We have two long case clocks in the workshop here at the moment. The one on my bench is an oak bodied piece standing nearly 3 meters tall with the hood on. It appears to be from the late 1700’s and realistically only needs a few relatively minor repairs done on it. The other case is possibly a little younger, mostly mahogany, and has some more serious damage. The body of the other one has some substantial cracks through it and one of the feet is very loose, making it a bit tippier than you want your two and a half meter tall holder of delicate glass and brass work.
Mahogany Long Case Front
I have worked with one other long case before, a Welsh clock from the mid 1800’s. All three of these clocks were both beautiful and downright terribly constructed, ignoring every fundamental rule of fine woodworking you might have learned in the last few decades. These are prized possessions of incredible value and prestige and they are sloppily banged together garbage craftswork.
What this really brings to my mind is what we value in craftsmanship. So much of what is talked about these days in regards to why good craftsmanship is important is quality in a sense of longevity. We talk about heirloom furniture. We talk about how ikea furniture will fall apart in a few years, where as this perfectly dovetailed cabinet with mortise and tenoned frame and panel doors will last a hundred years (most people don’t dare say more than a hundred years). Well, I have an oak and pine box on my workbench which has joinery no finer than nails and glue blocks. Design for wood movement was never considered with this piece. Grain direction shifts dramatically throughout the body work, and there is no freedom of movement (the obvious cause of the massive cracks and other damage found around the pieces). Yet, despite all of that, they have each lasted well over a hundred years, over two hundred years in many cases. Why?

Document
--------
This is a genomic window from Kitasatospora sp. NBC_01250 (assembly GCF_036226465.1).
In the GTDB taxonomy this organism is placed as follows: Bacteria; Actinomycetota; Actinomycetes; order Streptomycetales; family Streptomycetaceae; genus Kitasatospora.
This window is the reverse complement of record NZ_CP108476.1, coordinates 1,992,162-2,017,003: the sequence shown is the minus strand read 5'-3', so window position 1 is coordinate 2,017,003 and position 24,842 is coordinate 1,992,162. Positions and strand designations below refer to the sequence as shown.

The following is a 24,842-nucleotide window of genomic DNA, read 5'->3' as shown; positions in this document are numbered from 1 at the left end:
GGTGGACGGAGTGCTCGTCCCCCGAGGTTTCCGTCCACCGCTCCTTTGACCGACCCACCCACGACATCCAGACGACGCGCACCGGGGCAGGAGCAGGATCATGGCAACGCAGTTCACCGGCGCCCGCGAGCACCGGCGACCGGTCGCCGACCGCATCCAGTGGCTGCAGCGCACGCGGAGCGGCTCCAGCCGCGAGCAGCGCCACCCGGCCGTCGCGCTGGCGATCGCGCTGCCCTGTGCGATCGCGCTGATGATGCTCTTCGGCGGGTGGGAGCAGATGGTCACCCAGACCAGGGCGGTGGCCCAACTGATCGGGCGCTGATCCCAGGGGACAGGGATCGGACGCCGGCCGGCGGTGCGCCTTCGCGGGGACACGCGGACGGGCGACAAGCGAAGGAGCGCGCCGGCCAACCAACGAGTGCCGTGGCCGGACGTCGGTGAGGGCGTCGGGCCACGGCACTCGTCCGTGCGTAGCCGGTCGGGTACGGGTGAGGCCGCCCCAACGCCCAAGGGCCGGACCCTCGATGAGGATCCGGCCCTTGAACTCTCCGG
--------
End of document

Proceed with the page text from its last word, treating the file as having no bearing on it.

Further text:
What is even going on here?
The entire construction is glue blocks and nails with grain direction shifting regularly and timber quality all over the place.
Well, I think it’s pretty easy to take away from this that not only the quality of construction is relevant in the longevity of any good. How we treat it, how we value it, how we care for it and work to keep it in good order might play a far greater role in how long our items last then the value of their initial construction. Your cheap as chips flat pack dining table could last centuries if you treat it properly and are willing to put effort into maintaining it and repairing it.
In my job at The Bower I wanted to design furniture items that would last. It was important to me (and still is) that if I am going to add a new product to the world, it had better be worth it. I struggled with trying to ensure that we built things capable of lasting forever, but with a price tag suitable comparable to the cheapest outlets. I stand by the value in this endeavor, but it is not just my responsibility. The longevity of the piece is not alone in the crafts person’s hands. We all need to value and aim to make last whatever it is we already have.
These clock cases look good to people who don’t know about construction and even to those who do. They are treasured, and people make an effort to keep them around. That’s the only reason they are still around, because I am telling you right now, it has nothing to do with their quality.
A massive crack right through the front of the long case due to bad design
Terribly constructed, and yet loved and lasting